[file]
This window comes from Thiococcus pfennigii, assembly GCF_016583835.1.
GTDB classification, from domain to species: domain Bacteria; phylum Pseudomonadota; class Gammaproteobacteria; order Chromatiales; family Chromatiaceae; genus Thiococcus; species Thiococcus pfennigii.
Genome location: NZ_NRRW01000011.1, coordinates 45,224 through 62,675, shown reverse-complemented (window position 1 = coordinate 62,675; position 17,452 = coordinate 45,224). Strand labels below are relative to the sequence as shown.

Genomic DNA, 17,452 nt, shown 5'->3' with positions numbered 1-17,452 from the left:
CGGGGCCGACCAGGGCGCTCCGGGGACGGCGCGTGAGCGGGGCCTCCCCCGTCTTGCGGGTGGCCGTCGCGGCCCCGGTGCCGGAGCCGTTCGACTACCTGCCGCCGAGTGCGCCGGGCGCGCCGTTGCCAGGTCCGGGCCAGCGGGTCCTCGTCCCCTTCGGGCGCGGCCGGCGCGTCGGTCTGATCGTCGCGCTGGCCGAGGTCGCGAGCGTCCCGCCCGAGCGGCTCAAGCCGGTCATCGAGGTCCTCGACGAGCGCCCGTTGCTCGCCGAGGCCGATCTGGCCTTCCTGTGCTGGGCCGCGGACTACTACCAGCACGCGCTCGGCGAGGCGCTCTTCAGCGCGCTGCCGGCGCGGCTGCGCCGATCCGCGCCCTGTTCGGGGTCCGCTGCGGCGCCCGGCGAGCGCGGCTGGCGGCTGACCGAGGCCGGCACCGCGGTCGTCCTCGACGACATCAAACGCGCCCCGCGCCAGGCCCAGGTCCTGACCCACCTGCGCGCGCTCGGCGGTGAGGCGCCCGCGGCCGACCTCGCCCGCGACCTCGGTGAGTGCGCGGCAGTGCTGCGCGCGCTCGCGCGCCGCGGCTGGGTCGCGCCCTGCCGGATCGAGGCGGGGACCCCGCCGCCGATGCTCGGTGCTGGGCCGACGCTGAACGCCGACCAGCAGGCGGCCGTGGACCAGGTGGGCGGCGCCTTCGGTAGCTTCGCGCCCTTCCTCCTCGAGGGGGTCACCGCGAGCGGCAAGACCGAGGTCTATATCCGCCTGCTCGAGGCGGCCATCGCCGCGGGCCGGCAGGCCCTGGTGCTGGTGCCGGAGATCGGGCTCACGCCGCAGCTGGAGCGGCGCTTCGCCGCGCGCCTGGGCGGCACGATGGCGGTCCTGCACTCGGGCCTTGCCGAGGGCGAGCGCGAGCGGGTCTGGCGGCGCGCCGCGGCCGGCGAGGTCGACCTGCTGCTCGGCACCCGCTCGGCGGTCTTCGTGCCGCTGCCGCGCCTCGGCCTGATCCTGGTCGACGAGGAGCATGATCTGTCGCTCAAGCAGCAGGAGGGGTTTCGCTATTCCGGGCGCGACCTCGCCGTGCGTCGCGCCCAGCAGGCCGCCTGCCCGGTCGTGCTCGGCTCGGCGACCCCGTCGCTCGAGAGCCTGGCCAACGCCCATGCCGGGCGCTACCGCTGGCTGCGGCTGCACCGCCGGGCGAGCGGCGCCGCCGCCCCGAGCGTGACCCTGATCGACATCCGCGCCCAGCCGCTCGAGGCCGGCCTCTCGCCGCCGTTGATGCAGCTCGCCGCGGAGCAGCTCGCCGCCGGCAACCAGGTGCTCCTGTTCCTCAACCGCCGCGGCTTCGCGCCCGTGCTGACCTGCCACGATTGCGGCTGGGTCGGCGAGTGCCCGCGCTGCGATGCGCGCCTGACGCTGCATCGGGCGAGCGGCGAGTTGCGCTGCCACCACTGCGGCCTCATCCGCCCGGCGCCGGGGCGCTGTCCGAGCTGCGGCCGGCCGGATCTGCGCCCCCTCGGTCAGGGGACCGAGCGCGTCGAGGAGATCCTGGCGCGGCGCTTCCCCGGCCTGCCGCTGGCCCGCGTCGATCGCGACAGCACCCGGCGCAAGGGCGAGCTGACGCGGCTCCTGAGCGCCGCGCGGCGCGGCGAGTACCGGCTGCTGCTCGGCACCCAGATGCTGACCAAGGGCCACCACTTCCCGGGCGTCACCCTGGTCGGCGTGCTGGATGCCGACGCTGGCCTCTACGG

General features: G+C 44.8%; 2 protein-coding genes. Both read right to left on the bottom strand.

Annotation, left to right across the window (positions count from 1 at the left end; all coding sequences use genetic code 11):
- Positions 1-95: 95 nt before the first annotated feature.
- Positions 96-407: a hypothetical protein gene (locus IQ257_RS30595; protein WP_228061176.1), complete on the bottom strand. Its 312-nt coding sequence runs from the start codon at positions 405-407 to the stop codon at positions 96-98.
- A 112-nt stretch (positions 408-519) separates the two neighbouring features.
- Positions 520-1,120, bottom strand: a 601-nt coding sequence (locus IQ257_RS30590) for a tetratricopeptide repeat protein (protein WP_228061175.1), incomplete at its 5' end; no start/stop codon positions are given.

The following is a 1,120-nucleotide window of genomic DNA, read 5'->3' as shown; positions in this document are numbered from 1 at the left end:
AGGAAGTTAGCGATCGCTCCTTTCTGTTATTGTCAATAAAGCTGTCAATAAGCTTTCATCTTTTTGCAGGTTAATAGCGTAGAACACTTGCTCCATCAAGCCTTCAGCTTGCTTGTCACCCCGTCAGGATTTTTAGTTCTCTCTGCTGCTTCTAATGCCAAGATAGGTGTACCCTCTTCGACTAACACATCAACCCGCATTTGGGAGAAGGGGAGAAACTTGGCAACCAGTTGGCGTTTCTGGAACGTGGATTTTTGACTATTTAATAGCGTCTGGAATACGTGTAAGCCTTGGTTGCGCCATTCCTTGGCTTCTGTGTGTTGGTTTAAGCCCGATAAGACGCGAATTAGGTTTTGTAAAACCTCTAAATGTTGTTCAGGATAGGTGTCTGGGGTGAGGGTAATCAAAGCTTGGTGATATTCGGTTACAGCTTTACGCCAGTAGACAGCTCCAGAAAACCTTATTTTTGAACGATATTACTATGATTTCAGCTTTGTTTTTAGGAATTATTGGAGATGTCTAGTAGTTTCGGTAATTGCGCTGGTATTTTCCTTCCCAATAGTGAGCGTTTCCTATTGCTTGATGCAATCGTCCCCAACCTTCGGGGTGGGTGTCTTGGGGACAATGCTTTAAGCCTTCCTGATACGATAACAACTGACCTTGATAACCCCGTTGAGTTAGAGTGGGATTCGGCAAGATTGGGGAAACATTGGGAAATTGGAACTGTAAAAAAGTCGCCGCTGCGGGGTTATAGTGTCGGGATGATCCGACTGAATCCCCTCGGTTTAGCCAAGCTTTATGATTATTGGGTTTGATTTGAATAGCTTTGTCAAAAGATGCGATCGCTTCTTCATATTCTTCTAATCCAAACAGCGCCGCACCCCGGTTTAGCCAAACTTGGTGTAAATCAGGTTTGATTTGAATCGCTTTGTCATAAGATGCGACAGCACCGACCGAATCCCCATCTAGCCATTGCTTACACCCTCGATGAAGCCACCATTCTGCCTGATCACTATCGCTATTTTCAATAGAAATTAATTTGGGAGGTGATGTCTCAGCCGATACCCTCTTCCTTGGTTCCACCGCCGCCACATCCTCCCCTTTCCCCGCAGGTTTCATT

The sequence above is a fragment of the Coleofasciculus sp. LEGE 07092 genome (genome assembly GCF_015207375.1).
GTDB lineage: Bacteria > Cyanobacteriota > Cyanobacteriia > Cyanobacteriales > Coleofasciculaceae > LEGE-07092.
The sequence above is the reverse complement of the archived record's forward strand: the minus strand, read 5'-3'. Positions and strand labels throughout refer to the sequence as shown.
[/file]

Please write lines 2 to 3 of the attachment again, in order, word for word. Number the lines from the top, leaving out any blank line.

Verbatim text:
GTDB classification, from domain to species: domain Bacteria; phylum Pseudomonadota; class Gammaproteobacteria; order Chromatiales; family Chromatiaceae; genus Thiococcus; species Thiococcus pfennigii.
Genome location: NZ_NRRW01000011.1, coordinates 45,224 through 62,675, shown reverse-complemented (window position 1 = coordinate 62,675; position 17,452 = coordinate 45,224). Strand labels below are relative to the sequence as shown.